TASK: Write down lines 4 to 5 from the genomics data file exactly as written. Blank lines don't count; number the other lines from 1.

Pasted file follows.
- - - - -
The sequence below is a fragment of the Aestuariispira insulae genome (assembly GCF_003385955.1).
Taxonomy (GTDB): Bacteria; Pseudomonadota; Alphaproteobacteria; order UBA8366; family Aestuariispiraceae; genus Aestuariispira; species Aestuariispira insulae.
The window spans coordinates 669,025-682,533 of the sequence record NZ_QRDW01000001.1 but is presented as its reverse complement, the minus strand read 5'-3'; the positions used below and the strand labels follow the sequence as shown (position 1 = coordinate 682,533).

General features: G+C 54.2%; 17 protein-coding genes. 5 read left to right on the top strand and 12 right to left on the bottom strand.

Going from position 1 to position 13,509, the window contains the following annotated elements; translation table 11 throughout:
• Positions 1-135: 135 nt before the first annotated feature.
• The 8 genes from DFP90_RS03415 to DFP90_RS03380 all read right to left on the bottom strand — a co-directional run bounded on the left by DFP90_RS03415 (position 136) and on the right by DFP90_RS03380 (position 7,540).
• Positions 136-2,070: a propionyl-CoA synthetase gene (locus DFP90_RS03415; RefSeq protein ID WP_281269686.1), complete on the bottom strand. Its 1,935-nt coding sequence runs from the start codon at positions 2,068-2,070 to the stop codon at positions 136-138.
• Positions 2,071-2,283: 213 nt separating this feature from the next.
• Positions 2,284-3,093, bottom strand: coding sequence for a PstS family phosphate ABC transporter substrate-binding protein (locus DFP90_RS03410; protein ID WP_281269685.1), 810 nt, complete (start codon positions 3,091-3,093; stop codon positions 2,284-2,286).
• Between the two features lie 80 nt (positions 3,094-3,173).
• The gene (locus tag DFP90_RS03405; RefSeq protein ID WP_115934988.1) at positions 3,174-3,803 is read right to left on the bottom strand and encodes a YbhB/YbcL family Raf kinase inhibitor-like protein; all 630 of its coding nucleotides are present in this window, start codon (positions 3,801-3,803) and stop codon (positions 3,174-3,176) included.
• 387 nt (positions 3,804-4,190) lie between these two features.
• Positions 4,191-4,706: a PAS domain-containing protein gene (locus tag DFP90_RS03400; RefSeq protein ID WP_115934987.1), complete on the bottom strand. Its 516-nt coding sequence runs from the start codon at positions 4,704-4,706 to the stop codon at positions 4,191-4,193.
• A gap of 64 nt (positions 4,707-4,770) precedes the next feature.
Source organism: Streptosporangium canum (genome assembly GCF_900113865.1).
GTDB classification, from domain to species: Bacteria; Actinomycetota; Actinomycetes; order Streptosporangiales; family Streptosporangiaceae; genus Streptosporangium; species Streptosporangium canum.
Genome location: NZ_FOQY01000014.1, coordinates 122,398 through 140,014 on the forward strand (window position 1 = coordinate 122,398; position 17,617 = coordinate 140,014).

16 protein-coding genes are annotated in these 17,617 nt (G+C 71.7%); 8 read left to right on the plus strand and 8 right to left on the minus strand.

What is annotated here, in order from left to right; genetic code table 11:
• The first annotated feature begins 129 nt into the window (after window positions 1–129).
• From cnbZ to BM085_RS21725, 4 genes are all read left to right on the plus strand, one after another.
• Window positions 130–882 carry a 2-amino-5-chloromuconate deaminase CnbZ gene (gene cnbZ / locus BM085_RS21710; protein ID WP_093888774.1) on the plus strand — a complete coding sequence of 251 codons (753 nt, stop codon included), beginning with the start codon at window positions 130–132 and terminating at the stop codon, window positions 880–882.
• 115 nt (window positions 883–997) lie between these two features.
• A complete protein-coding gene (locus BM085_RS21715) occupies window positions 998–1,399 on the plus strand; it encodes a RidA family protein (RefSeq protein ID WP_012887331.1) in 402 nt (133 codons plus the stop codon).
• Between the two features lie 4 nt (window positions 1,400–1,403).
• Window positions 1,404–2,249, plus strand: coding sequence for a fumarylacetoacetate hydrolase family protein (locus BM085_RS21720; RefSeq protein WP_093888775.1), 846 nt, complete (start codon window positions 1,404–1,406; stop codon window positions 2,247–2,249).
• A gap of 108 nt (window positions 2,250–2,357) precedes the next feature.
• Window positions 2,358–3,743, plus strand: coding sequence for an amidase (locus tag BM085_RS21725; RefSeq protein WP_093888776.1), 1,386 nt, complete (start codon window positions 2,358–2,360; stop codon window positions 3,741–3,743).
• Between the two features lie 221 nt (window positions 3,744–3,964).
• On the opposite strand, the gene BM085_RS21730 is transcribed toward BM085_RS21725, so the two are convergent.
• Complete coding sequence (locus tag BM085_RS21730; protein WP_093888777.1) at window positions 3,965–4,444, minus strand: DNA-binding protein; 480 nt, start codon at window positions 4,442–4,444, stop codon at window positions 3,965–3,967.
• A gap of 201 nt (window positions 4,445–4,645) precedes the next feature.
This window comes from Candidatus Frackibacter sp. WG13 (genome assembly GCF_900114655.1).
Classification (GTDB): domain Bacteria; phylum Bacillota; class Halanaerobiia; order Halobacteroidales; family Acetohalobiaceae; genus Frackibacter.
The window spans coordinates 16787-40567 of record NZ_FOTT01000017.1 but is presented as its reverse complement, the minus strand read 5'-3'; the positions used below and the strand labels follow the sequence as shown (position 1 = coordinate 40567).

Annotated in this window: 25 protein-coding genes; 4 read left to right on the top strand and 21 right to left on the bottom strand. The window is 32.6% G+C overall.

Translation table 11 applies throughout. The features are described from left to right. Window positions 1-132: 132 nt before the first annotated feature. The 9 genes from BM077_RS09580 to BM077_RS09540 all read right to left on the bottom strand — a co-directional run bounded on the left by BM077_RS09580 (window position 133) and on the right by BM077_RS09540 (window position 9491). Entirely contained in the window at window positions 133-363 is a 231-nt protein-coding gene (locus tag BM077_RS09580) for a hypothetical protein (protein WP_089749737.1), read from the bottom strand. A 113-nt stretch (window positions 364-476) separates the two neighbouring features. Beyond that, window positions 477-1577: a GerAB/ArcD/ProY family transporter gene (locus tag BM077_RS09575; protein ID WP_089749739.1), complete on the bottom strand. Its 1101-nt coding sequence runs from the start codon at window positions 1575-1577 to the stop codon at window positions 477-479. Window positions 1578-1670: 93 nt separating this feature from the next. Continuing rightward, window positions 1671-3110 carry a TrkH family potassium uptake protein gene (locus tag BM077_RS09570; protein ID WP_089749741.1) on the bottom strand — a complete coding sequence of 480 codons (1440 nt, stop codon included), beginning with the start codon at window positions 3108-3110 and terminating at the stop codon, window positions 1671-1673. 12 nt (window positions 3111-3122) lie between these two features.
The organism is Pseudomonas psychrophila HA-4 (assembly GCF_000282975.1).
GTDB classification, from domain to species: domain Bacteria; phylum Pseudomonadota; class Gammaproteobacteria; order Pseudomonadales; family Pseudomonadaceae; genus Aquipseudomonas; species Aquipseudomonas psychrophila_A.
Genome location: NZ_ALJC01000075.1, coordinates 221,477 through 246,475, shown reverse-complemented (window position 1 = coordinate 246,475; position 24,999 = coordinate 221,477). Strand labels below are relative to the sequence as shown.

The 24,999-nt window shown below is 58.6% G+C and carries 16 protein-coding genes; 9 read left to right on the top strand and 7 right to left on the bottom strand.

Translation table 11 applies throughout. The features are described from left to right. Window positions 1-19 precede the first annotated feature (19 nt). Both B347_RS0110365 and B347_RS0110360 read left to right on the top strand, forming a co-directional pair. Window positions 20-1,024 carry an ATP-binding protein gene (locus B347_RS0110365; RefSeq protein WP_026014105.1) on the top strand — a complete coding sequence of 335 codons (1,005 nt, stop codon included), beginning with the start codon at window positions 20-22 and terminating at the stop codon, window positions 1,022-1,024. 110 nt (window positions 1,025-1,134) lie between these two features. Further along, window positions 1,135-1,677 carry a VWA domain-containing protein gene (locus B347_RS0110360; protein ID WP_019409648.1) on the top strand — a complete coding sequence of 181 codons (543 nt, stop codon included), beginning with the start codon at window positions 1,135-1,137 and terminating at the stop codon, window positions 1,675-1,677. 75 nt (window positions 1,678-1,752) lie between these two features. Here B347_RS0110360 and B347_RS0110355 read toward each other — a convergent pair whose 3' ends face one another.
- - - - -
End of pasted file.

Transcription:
General features: G+C 54.2%; 17 protein-coding genes. 5 read left to right on the top strand and 12 right to left on the bottom strand.

Going from position 1 to position 13,509, the window contains the following annotated elements; translation table 11 throughout: